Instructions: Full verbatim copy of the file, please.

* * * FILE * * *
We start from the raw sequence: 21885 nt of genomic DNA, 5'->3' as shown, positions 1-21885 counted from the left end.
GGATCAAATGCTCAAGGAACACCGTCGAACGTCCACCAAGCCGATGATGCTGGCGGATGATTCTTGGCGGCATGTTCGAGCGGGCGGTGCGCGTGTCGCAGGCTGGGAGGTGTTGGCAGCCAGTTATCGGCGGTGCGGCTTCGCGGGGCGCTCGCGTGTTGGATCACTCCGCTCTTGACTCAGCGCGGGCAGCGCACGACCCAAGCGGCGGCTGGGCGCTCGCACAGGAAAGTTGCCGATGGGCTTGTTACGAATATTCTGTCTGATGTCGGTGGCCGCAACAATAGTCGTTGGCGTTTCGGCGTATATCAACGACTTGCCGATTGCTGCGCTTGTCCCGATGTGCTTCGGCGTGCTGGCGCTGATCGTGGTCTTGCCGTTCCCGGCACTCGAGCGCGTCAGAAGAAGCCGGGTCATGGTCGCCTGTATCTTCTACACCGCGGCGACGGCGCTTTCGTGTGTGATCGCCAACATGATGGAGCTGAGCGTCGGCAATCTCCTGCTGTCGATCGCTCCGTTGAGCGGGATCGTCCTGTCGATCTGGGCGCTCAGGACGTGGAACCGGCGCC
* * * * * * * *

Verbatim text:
We start from the raw sequence: 21885 nt of genomic DNA, 5'->3' as shown, positions 1-21885 counted from the left end.
GGATCAAATGCTCAAGGAACACCGTCGAACGTCCACCAAGCCGATGATGCTGGCGGATGATTCTTGGCGGCATGTTCGAGCGGGCGGTGCGCGTGTCGCAGGCTGGGAGGTGTTGGCAGCCAGTTATCGGCGGTGCGGCTTCGCGGGGCGCTCGCGTGTTGGATCACTCCGCTCTTGACTCAGCGCGGGCAGCGCACGACCCAAGCGGCGGCTGGGCGCTCGCACAGGAAAGTTGCCGATGGGCTTGTTACGAATATTCTGTCTGATGTCGGTGGCCGCAACAATAGTCGTTGGCGTTTCGGCGTATATCAACGACTTGCCGATTGCTGCGCTTGTCCCGATGTGCTTCGGCGTGCTGGCGCTGATCGTGGTCTTGCCGTTCCCGGCACTCGAGCGCGTCAGAAGAAGCCGGGTCATGGTCGCCTGTATCTTCTACACCGCGGCGACGGCGCTTTCGTGTGTGATCGCCAACATGATGGAGCTGAGCGTCGGCAATCTCCTGCTGTCGATCGCTCCGTTGAGCGGGATCGTCCTGTCGATCTGGGCGCTCAGGACGTGGAACCGGCGCC